Arius was arguably the most notorious heretic of the early church.
Though Arius’ heretical views were soundly condemned by the Council of Nicaea (in A.D. 325), the controversy he sparked raged for another fifty years throughout the Roman Empire. During those tumultuous decades, the defenders of Trinitarian orthodoxy often found themselves outnumbered and out of favor with the imperial court. Yet they refused to compromise.
Among them, most famously, stood Athanasius of Alexandria—exiled on five different occasions for his unwavering commitment to the truth. He was joined by the Cappadocian Fathers: Basil of Caesarea, Gregory of Nazianzas, and Gregory of Nyssa.
But how did these early Christian leaders know that the doctrine they were defending was, in fact, a truth worth fighting for? How did they know that they were right and the Arians were wrong? Was it on the basis of oral tradition, a previous church council, or an edict from the bishop of Rome?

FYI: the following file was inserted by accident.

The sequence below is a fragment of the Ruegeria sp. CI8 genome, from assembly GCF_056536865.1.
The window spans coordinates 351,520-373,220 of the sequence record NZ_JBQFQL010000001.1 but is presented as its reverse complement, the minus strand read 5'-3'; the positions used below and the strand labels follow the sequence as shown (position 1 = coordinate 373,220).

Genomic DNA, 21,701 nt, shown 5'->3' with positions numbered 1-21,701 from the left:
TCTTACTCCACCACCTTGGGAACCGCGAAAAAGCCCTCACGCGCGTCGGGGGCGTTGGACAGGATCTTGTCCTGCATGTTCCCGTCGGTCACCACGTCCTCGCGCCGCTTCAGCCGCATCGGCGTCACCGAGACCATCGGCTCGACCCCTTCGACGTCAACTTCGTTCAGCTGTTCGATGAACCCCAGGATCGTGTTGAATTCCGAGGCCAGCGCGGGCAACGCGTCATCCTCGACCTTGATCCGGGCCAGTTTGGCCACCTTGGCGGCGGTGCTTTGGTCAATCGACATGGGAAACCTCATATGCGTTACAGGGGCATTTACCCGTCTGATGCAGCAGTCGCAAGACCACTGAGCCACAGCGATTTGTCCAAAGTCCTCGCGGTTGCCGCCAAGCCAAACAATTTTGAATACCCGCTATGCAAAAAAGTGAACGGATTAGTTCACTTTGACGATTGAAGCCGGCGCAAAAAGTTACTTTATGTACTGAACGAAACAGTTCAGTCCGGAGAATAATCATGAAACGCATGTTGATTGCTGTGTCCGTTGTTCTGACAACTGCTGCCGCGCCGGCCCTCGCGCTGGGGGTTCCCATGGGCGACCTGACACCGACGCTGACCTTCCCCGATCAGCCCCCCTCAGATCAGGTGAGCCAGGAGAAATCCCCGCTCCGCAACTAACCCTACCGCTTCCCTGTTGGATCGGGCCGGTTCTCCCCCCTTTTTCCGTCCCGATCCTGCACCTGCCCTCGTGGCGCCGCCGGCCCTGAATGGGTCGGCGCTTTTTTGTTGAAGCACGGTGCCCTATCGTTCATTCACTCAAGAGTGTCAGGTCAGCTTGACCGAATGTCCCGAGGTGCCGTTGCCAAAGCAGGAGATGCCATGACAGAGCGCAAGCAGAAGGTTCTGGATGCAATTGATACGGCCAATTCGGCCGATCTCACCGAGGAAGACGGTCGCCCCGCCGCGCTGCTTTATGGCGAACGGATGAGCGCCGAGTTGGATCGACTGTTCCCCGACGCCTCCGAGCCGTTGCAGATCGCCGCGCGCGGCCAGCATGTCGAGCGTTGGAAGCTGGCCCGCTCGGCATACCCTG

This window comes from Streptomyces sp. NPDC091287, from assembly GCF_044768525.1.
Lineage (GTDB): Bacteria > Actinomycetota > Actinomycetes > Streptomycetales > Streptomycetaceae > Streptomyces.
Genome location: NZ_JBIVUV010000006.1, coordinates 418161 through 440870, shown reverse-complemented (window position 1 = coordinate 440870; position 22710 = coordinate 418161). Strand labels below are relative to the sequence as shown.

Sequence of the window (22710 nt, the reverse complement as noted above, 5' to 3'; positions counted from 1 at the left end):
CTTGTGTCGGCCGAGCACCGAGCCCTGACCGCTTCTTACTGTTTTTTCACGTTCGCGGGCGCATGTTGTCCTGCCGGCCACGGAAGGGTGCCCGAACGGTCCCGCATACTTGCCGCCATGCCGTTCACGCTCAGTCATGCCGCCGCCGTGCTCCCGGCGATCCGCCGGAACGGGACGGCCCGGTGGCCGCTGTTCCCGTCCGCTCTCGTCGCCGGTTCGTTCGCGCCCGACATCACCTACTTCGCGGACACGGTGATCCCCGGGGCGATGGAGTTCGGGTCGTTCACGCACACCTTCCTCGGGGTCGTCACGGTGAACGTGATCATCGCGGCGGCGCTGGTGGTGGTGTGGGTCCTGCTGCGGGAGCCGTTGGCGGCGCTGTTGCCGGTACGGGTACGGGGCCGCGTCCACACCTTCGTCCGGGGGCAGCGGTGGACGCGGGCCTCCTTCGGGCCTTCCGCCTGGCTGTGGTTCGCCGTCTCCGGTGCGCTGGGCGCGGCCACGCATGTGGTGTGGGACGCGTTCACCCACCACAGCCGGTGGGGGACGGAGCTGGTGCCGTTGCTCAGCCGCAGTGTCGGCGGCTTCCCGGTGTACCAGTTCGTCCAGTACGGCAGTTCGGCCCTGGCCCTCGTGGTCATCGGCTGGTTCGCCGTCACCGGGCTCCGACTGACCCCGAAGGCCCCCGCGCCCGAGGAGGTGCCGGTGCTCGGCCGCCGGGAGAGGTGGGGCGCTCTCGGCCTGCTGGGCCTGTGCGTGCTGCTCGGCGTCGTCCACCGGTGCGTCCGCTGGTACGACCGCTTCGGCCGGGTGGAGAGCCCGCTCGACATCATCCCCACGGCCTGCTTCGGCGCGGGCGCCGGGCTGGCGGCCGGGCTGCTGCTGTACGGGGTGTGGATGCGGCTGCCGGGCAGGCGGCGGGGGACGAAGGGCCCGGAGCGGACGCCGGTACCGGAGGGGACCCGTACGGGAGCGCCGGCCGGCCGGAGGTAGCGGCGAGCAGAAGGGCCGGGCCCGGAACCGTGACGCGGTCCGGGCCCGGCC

They defended the truth by appealing to the Scriptures.
Gregory of Nyssa makes that point explicit in a letter to Eustathius. The Arians claimed that their tradition (or “custom”) did not allow for the Trinitarian position. Gregory responded with the following:
What then is our reply? We do not think that it is right to make their prevailing custom the law and rule of sound doctrine. For if custom is to avail for proof of soundness, we too, surely, may advance our prevailing custom; and if they reject this, we are surely not bound to follow theirs. Let the inspired Scripture, then, be our umpire, and the vote of truth will surely be given to those whose dogmas are found to agree with the Divine words. (Dogmatic Treatises, Book 12. On the Trinity, To Eustathius.)
When Arian custom ran contrary to Trinitarian custom, to what authority did Gregory appeal? The Scriptures.
As Gregory rightly understood, Scripture is a higher authority than tradition. That is why he appealed to the Word of God as the final arbiter in the debate over Arianism.